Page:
We have officially started fall, one of my favorite times of the year. I love the cooler weather, the need for a sweater in the mornings and the evenings. I am a teacher so it is a time of getting back into routine and nurturing our school community. 

But today’s reading from Ecclesiastes doesn’t pull any punches. The things of earth are temporary. Whether we are young and full of vigor or getting on in years and wondering where our energy has gone, (Did I really argue with my Mom about going to bed at 9 pm?) we are only passing through a season of life. We need only look at the changing leaves to remember that seasons change. 

When we build our lives on the things of this world, we become dependent on consistency, on a desire to control the sameness in our life. It gives us a sense of power and control. A sense of control that is an illusion.

Today’s readings offer us the opportunity to pause and reflect. We are reminded that what is happening around us is just a season and it will change. Our emotions and reactions to the world are fickle but God is not. When we can accept the seasons with grace and the confidence that “God’s got this”, we can say with the Psalmist, “In every age, O Lord, you have been our refuge.” 

Regardless of what personal season you are experiencing today, take a moment to take refuge in God. The peace and love found there doesn’t change with the seasons. 

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Hemos comenzado oficialmente el otoño, una de mis temporadas favoritas. Me encanta el clima más fresco, la necesidad de ponerme un suéter por la mañana y por la noche. Soy maestra, y es un momento para volver a la rutina y nutrir a nuestra comunidad escolar.

Pero la lectura de hoy de Eclesiastés no llama mucho la atención. Las cosas de la tierra son temporales. Ya sea que seamos jóvenes y llenos de vigor o que estemos ya avanzados de edad y nos preguntemos dónde se ha ido nuestra energía (¿De verdad discutía con mi mamá acerca de irme a la cama a las 9:00pm?), solo estamos pasando por una temporada de la vida. Solo tenemos que mirar las hojas secas para recordar que las temporadas cambian.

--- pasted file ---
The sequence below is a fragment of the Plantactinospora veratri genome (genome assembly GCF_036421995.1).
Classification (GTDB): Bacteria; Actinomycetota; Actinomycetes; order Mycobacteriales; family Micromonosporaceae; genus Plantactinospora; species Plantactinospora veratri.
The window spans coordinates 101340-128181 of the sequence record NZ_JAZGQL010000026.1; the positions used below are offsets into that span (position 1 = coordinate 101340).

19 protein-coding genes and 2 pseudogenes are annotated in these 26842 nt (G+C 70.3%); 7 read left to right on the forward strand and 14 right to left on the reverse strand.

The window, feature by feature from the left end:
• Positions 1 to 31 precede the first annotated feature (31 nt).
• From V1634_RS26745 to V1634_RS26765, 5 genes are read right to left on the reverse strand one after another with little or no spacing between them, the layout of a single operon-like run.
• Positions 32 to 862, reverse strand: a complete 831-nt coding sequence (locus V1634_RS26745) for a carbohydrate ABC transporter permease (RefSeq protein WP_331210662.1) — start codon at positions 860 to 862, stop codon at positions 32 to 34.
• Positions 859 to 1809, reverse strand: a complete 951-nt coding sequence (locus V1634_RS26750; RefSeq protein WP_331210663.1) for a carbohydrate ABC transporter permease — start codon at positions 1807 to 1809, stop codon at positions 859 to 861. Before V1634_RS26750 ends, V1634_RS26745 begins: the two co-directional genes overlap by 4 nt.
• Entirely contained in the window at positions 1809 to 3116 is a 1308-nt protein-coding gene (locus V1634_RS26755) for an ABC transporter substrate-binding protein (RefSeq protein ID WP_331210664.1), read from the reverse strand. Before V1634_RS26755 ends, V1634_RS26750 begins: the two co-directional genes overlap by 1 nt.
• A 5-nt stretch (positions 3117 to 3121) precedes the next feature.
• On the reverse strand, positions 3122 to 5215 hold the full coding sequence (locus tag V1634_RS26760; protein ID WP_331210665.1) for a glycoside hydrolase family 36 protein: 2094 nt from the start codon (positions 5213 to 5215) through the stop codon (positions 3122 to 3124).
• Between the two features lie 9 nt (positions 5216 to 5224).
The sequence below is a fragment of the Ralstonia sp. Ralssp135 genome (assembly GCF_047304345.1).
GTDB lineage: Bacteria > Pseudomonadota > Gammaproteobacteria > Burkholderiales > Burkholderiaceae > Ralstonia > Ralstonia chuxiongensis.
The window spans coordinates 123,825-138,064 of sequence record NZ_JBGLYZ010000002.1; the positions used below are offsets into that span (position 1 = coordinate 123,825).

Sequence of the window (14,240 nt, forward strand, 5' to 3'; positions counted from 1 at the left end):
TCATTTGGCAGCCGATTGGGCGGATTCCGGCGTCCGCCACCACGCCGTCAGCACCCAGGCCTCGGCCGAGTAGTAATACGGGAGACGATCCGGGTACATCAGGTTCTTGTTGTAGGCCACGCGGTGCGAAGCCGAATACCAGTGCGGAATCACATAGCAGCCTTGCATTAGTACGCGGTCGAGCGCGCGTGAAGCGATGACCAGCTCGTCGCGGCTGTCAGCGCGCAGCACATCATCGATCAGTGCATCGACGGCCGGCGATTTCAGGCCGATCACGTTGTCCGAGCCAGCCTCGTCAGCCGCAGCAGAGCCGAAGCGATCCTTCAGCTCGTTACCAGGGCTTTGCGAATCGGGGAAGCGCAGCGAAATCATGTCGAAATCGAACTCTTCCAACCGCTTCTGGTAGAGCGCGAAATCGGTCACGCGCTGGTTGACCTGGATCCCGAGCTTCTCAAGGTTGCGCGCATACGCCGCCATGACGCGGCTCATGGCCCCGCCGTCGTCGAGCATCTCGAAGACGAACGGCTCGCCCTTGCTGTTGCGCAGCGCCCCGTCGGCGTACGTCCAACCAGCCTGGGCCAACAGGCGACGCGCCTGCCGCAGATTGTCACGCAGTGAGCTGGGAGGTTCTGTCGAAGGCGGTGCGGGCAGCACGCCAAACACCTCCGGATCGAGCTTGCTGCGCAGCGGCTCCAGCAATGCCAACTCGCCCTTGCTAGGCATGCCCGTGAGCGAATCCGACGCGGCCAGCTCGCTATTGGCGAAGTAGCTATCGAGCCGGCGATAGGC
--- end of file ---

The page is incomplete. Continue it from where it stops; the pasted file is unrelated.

Cuando construimos nuestras vidas sobre las cosas de este mundo, nos volvemos dependientes de la coherencia, del deseo de controlar la igualdad en nuestra vida. Nos da una sensación de poder y control, una sensación de control que es una ilusión.

Las lecturas de hoy nos ofrecen la oportunidad de pausar y reflexionar. Se nos recuerda que lo que sucede a nuestro alrededor es solo una temporada y cambiará. Nuestras emociones y reacciones al mundo son volubles, pero Dios no lo es. Cuando podemos aceptar las estaciones con gracia y la confianza de que “Dios tiene esto”, podemos decir con el salmista: “Tu eres, Señor, nuestro refugio” por todas las edades.

Independientemente de la temporada personal que estés experimentando hoy, tómate un momento para refugiarte en Dios. La paz y el amor que se encuentran allí no cambian con las temporadas.

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Sheryl is happy to be the number 1 cheerleader and supporter for her husband, Tom who is a candidate for the Permanent Diaconate in the Diocese of Kalamazoo. They are so grateful for the opportunity to grow together in this process. Sheryl’s day job is serving her community as the principal for St. Therese Catholic School in Wayland, Michigan. Since every time she thinks she gets life all figured out, she realizes just how far she has to go, St. Rita of Cascia is her go-to Saint for intercession and help. Home includes Carlyn, a very, very goofy Golden Retriever and Lucy, our not-so-little rescue puppy. 

Feature Image Credit: Chris Lawton, unsplash.com/photos/5IHz5WhosQE

Blessed Anton Martin Slomshek


Blessed Anton Martin Slomshek

Feast date: Sep 24

Anton Martin Slomshek who was born November 26, 1800 at Ponikva, Slovenia is the first Slovenian to be beatified.

 

Slomshek is known as a great educator, largely responsible for the nearly 100% literacy rate among Slovenians, a remarkable turn around from the very poor state of the nation’s educational levels at the beginning of the nineteenth century.